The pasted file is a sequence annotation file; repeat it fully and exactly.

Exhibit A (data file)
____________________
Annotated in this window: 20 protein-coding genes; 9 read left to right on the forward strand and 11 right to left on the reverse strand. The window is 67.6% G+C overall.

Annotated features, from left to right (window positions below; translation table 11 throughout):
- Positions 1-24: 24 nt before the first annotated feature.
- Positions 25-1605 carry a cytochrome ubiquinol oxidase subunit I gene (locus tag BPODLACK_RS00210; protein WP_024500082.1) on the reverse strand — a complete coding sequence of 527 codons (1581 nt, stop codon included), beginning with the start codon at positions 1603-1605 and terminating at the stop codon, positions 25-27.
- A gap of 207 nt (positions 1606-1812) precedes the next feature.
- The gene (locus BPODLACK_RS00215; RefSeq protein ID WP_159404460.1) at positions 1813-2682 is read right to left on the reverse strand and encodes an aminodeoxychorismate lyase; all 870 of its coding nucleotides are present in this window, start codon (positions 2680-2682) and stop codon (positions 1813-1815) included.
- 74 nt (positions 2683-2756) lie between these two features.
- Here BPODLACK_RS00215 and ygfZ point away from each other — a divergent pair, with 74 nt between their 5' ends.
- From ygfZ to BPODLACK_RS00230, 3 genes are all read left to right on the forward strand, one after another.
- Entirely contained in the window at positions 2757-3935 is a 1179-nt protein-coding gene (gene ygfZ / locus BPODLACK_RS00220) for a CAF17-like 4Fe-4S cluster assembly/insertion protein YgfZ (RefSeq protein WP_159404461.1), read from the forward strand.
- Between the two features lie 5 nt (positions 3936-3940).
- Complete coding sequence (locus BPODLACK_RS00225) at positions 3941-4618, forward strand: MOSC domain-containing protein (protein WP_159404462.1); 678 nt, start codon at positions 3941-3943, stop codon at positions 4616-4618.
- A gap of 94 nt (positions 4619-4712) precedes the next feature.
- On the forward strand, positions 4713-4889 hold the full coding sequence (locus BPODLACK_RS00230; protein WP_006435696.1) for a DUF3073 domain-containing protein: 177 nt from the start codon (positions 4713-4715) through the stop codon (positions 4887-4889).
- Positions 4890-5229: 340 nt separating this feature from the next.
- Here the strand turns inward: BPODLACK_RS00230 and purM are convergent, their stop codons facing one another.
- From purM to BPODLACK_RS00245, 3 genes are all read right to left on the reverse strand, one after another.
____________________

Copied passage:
Annotated in this window: 20 protein-coding genes; 9 read left to right on the forward strand and 11 right to left on the reverse strand. The window is 67.6% G+C overall.

Annotated features, from left to right (window positions below; translation table 11 throughout):
- Positions 1-24: 24 nt before the first annotated feature.
- Positions 25-1605 carry a cytochrome ubiquinol oxidase subunit I gene (locus tag BPODLACK_RS00210; protein WP_024500082.1) on the reverse strand — a complete coding sequence of 527 codons (1581 nt, stop codon included), beginning with the start codon at positions 1603-1605 and terminating at the stop codon, positions 25-27.
- A gap of 207 nt (positions 1606-1812) precedes the next feature.
- The gene (locus BPODLACK_RS00215; RefSeq protein ID WP_159404460.1) at positions 1813-2682 is read right to left on the reverse strand and encodes an aminodeoxychorismate lyase; all 870 of its coding nucleotides are present in this window, start codon (positions 2680-2682) and stop codon (positions 1813-1815) included.
- 74 nt (positions 2683-2756) lie between these two features.
- Here BPODLACK_RS00215 and ygfZ point away from each other — a divergent pair, with 74 nt between their 5' ends.
- From ygfZ to BPODLACK_RS00230, 3 genes are all read left to right on the forward strand, one after another.
- Entirely contained in the window at positions 2757-3935 is a 1179-nt protein-coding gene (gene ygfZ / locus BPODLACK_RS00220) for a CAF17-like 4Fe-4S cluster assembly/insertion protein YgfZ (RefSeq protein WP_159404461.1), read from the forward strand.
- Between the two features lie 5 nt (positions 3936-3940).
- Complete coding sequence (locus BPODLACK_RS00225) at positions 3941-4618, forward strand: MOSC domain-containing protein (protein WP_159404462.1); 678 nt, start codon at positions 3941-3943, stop codon at positions 4616-4618.
- A gap of 94 nt (positions 4619-4712) precedes the next feature.
- On the forward strand, positions 4713-4889 hold the full coding sequence (locus BPODLACK_RS00230; protein WP_006435696.1) for a DUF3073 domain-containing protein: 177 nt from the start codon (positions 4713-4715) through the stop codon (positions 4887-4889).
- Positions 4890-5229: 340 nt separating this feature from the next.
- Here the strand turns inward: BPODLACK_RS00230 and purM are convergent, their stop codons facing one another.
- From purM to BPODLACK_RS00245, 3 genes are all read right to left on the reverse strand, one after another.